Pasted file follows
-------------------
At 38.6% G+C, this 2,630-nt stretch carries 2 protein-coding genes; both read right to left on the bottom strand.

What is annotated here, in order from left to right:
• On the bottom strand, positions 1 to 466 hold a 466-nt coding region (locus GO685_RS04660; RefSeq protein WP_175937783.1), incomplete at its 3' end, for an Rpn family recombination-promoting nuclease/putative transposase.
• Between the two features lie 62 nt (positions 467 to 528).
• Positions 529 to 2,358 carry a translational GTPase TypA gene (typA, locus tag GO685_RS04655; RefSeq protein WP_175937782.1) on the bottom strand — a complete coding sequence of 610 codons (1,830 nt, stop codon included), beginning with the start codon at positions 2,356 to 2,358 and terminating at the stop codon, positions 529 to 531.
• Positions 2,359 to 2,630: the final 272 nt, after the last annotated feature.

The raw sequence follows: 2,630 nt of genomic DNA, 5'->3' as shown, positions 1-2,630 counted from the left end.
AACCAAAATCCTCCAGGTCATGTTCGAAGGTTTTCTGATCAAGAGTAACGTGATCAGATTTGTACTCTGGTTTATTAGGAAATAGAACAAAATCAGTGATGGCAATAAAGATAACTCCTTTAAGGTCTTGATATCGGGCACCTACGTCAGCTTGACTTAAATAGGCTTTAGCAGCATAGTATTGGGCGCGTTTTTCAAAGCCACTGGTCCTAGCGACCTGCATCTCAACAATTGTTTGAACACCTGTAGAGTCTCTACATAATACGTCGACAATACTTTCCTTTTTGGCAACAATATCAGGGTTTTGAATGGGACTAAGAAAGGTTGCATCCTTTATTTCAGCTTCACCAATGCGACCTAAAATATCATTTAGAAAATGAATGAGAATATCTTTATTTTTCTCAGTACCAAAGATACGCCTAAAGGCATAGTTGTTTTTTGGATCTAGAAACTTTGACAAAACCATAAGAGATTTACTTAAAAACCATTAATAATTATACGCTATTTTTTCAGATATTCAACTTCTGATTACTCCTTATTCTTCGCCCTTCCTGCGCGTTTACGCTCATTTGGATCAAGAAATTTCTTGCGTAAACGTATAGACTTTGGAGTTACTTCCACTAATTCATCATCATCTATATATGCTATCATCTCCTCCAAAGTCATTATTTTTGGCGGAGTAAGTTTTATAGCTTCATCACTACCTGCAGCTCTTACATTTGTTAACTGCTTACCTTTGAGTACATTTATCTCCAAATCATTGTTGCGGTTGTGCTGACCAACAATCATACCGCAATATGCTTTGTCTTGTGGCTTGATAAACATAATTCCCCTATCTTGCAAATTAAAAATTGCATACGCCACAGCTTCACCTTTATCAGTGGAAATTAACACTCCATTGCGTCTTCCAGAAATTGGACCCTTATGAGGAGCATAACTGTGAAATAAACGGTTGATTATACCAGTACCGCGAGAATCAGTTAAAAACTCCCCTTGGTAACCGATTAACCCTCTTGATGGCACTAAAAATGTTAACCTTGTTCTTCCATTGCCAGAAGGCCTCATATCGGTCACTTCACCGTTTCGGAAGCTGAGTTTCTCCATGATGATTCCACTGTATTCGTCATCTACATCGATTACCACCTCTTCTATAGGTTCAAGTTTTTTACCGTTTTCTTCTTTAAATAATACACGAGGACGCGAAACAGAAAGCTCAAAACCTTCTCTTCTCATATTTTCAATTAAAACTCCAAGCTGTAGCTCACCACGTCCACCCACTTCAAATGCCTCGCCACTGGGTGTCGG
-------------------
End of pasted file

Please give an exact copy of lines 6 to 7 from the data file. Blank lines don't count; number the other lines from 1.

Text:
• Positions 2,359 to 2,630: the final 272 nt, after the last annotated feature.

The raw sequence follows: 2,630 nt of genomic DNA, 5'->3' as shown, positions 1-2,630 counted from the left end.